Wifredo Ferrer, U.S. attorney for the Southern District of Florida, is being recognized as the Hispanic National Bar Association's 2015 Latino Lawyer of the Year.
The hacking of the extramarital affair website AshleyMadison.com may lead to public exploitation of private endeavors, writes attorney Stuart Manoff.
After the Senate blocked the idea this year, the House likely will renew a push in 2016 to let patients stay overnight at ambulatory surgical centers and could again seek to open the door for longer-term recovery centers.
Miami attorneys represented a Puerto Rican couple who held bonds before they plummeted in 2013.
Two South Florida attorneys who weren't paid for thousands of hours of work on a notorious negligence case won their appeal.
Tony Buzbee, who represents a group of big energy investor plaintiffs, alleges that the international law firm hid a litigation demand letter from his clients and even pretended to represent them.
State Farm appealed twice to avoid paying $888 for MRIs in a personal injury protection case, but the Fourth District Court of Appeal is telling the company to pay up.
The University of Florida law school is talking with the Florida Institute of Technology about establishing a tech-focused joint law program.
A Fort Lauderdale attorney won a $1.8 million jury award for the estate of a longtime smoker who died while her case was pending.
Steven Leifman, associate administrative judge of the Miami-Dade County Court criminal division, will receive the William H. Rehnquist Award for Judicial Excellence from U.S. Supreme Court Chief Justice John G. Roberts for his pioneering work in setting up a mental health diversionary program.
The League of Women Voters of Florida will start building a coalition to fight newly filed bills that would allow people to carry concealed weapons on college and university campuses.
Companies that hire ndependent contractors may be in need of job classification audits based on new U.S. Department of Labor guidance, write attorneys April Boyer and Amy Groff.
Famed plaintiffs attorney Willie Gary and two Miami attorneys land a $5 million jury verdict for a former University of Miami football player against UPS.
A federal judge in Miami rejects a motion by Caterpillar to move a $50 million case to Brazil, calling it a "last-ditch effort" by the company. A Brazilian power plant operator claims faulty Caterpillar generators exploded.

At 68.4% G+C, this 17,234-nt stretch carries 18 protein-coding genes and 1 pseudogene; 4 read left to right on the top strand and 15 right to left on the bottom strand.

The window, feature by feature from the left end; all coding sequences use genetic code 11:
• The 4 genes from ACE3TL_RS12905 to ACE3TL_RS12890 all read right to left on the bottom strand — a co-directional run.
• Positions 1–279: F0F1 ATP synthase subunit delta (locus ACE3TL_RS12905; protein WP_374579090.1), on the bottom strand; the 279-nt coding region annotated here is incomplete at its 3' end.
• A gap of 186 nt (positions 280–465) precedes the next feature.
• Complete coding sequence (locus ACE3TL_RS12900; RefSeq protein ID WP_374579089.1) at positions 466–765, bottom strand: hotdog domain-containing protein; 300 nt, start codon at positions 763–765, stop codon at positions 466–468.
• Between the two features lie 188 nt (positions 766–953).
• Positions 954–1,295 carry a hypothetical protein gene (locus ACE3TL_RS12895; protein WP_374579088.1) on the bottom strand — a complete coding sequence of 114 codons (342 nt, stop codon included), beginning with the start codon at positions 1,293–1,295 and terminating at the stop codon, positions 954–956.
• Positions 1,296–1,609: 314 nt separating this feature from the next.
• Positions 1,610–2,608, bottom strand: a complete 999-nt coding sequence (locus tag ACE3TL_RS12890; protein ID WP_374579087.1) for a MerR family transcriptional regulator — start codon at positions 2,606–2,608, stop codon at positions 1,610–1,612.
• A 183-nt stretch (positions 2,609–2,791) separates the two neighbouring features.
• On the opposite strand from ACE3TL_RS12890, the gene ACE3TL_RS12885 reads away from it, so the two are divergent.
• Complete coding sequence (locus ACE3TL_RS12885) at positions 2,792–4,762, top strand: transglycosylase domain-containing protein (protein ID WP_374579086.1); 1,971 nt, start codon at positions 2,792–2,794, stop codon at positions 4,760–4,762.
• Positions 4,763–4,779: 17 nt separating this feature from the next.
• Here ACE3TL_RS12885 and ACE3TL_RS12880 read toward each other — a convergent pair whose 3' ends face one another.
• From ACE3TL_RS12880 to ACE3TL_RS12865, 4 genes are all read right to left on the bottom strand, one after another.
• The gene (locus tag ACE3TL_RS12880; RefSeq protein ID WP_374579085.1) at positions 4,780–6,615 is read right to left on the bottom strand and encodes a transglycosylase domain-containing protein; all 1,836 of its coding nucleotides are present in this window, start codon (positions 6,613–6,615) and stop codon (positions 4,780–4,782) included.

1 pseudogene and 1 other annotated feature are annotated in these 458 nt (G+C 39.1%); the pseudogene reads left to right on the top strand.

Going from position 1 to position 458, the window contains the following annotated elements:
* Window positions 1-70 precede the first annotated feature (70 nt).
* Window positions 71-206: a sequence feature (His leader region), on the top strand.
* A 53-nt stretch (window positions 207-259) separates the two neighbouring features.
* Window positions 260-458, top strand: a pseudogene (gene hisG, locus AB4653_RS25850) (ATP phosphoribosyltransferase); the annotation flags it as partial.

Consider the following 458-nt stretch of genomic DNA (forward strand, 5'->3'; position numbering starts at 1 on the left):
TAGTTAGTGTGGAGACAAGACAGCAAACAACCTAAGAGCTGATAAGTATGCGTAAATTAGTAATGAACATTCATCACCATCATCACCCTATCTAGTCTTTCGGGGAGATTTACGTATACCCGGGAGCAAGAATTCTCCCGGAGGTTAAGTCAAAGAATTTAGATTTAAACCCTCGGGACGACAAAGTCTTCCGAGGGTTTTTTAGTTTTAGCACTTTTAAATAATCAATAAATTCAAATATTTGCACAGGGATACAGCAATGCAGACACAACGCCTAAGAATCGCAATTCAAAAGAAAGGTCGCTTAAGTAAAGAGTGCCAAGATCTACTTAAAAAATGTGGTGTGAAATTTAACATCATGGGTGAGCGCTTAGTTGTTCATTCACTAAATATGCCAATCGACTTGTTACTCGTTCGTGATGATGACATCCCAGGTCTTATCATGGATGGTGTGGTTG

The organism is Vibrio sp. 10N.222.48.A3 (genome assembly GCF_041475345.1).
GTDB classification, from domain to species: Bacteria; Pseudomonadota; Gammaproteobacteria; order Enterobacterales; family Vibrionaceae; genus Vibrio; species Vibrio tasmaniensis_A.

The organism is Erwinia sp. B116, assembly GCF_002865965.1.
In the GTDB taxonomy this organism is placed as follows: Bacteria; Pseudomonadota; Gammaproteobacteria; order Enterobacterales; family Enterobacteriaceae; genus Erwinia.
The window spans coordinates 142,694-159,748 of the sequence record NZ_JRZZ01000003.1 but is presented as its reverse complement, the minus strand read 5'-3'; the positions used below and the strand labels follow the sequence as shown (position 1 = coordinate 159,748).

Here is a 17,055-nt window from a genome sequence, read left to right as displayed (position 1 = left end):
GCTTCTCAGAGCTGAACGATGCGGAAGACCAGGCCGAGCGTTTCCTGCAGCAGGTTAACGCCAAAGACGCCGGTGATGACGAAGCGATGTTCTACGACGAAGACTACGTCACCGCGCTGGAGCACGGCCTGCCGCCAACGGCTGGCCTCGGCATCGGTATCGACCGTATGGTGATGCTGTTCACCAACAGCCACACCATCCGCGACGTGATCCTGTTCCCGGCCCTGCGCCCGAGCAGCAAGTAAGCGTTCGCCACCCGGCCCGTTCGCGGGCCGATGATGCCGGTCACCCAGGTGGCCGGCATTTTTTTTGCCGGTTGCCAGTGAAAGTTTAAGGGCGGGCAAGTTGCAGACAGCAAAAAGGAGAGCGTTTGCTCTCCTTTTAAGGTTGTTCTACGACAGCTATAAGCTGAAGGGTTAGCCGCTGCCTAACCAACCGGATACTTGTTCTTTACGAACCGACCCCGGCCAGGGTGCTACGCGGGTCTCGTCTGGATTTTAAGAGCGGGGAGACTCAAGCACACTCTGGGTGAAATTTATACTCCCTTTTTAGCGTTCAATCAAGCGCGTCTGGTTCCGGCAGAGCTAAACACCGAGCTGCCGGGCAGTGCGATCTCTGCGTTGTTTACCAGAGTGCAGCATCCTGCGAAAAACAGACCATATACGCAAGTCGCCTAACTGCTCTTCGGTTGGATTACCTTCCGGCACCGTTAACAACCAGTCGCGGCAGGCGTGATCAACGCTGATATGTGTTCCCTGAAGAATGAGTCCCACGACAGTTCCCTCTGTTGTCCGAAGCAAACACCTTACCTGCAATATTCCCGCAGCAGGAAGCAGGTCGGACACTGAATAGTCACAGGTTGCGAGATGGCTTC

The class action filed on behalf of thousands of ticketed Floridians who received red-light camera tickets is moving forward after a Miami federal judge threw out most motions to dismiss it.
Attorney Frederick Keitel still wants Palm Beach Circuit Judge Meenu Sasser thrown off his commercial foreclocsure case even through an appeals court has denied the request.
Prison reform advocates who have spent years campaigning against solitary confinement are counting on a powerful new ally in their quest to end the practice—Supreme Court Justice Anthony Kennedy.
The developer planned a high-rise condo tower but claims City Commission action to shorten building height limits robbed it of construction options.
The knives are out again in a visa dispute between Brazilian steakhouse chain Fogo de Chao and federal immigration authorities. In a new lawsuit, the chain accused the feds of violating a federal appeals court order.
The Daily Business Review will recognize the group of attorneys with notable achievements in law at an Oct. 14 luncheon in Miami.
The plaintiff in an early Georgia suit over defective Takata Corp. air bags had already received her recall notice from Honda, but when she went to the service department, she was told replacement parts wouldn't arrive for two weeks to three months.
A rehabilitation center is suing Hardee County for lost property rights for allowing a phosphate mine to expand next door.
Jupiter-based Dyadic International reaches a seven-figure settlement with Moscowitz & Moscowitz after suing three law firms and its former accounting firm.
A dispute alleging Gov. Rick Scott and his staff subverted public-records laws will cost the state $700,000, according to an agreement released by the governor's office.
A letter writer says the Cuban embargo has provided the Castros with their own version of the Berlin Wall, assuring them decades of unfettered rule.
Pay raises for corporate general counsel are hardly automatic. Incentive pay, bonus income and stock awards tend to ebb and flow from year to year.
Attorneys Tenikka L. Jones and Denise M. Rosenthal explore the impact of the U.S. Supreme Court decision allowing disparate-impact claims in Fair Housing Act lawsuits.
Two Fort Lauderdale credit-repair firms are accused of taking $500,000 from clients but never paying off their debts.
Attorney Carol Finklehoffe said a ruling by the U.S. Court of Appeals for the Eleventh Circuit sets a favorable precedent for passengers who fall on cruise ships.
Longtime Florida State University law dean Donald Weidner will leave the public school next June.
For Anthony Murgio and Josh Aaron college life was an education in making fast cash online. Federal prosecutors say the 31-year-olds have since used their skills unlawfully, including last summer's cyberattack on JPMorgan Chase, one of the largest bank hacks in U.S. history.
West Palm Beach attorney L. Louis Mrachek and his law firm await sanctions after a bankruptcy judge found the firm pursued a 'vindictive' motion to disqualify opposing counsel.
Four South Florida developers and two general contractors are charged with being part of a kickback scheme that inflated affordable housing contracts by at least $26 million.